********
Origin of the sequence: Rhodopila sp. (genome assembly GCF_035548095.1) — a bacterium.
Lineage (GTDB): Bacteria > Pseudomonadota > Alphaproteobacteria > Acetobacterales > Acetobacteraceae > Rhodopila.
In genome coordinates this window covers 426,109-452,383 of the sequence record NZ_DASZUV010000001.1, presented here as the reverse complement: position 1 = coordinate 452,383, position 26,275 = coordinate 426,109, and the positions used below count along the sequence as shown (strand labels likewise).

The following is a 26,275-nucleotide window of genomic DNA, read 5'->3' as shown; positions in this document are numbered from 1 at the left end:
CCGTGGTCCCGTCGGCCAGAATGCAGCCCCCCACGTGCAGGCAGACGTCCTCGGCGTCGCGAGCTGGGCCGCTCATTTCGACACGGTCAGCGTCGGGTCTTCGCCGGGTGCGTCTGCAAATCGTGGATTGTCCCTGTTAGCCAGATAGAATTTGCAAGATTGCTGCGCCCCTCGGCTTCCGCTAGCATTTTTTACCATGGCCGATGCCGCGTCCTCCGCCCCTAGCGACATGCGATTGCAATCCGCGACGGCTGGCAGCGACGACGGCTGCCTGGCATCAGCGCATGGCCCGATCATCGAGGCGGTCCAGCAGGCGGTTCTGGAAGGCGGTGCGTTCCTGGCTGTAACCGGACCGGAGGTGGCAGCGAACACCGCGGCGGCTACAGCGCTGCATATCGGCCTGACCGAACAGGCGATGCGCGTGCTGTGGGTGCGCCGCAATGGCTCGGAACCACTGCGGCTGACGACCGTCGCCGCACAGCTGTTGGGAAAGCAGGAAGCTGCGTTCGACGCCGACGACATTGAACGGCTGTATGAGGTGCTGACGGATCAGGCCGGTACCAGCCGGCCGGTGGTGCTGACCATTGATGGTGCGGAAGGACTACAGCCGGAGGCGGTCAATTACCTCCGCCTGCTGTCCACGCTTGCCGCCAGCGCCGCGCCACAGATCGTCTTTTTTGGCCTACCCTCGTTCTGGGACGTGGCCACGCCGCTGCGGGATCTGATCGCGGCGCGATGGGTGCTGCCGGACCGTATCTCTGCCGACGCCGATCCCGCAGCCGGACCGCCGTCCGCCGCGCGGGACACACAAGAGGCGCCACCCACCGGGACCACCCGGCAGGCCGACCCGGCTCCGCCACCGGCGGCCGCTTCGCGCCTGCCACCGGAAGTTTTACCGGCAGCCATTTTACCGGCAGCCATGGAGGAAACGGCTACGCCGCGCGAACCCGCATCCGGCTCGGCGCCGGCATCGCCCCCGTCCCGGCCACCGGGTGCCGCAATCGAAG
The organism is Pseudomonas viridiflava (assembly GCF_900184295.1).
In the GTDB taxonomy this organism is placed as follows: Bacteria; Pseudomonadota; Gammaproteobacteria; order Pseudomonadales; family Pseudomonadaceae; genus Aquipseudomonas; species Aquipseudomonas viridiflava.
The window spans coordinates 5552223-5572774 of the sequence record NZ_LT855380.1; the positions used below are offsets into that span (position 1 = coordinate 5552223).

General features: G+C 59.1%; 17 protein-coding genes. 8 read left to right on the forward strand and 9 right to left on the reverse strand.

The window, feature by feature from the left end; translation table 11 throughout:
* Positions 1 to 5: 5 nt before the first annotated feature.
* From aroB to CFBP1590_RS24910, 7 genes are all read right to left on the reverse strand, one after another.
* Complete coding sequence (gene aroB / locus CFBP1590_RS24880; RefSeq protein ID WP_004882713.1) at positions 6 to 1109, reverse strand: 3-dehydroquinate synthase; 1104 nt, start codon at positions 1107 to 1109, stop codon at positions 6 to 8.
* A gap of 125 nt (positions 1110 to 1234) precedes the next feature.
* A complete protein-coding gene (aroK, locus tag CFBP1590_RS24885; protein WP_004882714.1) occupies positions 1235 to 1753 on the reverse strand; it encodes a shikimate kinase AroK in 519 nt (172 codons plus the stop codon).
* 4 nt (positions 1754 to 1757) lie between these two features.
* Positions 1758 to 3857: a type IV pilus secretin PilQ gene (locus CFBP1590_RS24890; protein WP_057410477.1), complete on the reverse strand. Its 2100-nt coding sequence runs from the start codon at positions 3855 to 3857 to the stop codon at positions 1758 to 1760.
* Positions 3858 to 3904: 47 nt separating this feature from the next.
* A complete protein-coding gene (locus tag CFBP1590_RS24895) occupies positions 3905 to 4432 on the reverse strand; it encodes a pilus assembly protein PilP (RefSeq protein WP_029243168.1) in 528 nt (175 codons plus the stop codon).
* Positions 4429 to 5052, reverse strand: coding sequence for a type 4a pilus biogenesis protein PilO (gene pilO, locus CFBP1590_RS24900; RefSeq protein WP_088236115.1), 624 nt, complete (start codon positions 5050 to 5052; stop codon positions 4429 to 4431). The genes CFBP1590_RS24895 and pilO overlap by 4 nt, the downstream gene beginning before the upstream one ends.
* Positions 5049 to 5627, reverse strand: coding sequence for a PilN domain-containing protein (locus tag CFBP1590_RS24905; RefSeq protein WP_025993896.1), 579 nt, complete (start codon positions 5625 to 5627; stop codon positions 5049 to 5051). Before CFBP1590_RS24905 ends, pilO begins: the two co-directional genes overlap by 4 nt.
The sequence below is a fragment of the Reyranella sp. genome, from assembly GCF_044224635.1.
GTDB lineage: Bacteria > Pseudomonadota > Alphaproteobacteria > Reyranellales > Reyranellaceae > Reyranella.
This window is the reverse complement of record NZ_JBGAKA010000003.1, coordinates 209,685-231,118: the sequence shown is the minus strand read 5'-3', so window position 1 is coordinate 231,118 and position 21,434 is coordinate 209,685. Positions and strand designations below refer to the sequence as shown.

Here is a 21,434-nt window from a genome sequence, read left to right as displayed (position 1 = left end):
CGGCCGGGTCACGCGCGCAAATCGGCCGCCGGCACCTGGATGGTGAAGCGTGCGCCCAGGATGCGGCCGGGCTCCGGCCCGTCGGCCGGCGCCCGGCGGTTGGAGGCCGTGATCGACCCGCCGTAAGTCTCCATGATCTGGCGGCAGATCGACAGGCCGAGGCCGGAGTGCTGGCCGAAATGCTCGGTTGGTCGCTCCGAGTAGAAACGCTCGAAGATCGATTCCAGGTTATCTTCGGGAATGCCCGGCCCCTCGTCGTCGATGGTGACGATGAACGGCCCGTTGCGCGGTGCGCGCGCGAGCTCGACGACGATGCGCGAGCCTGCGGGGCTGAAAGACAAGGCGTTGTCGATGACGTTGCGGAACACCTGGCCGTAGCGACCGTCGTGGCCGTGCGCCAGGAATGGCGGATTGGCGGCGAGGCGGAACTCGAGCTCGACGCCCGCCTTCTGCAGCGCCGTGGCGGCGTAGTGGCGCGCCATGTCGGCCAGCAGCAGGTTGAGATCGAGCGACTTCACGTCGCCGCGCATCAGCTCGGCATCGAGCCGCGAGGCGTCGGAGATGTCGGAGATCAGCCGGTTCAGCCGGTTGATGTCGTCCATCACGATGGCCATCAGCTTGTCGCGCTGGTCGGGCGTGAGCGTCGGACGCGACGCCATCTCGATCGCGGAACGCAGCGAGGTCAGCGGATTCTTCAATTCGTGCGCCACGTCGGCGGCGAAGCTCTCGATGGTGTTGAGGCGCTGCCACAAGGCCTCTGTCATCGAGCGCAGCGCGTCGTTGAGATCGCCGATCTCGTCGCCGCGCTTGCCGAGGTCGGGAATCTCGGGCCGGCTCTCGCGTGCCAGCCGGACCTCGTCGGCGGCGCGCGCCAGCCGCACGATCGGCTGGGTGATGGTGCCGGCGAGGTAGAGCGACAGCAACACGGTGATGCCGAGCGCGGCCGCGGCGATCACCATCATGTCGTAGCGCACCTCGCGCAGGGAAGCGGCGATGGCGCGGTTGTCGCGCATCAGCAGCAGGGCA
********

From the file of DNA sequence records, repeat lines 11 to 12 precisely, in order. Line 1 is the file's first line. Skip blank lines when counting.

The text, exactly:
* Positions 1 to 5: 5 nt before the first annotated feature.
* From aroB to CFBP1590_RS24910, 7 genes are all read right to left on the reverse strand, one after another.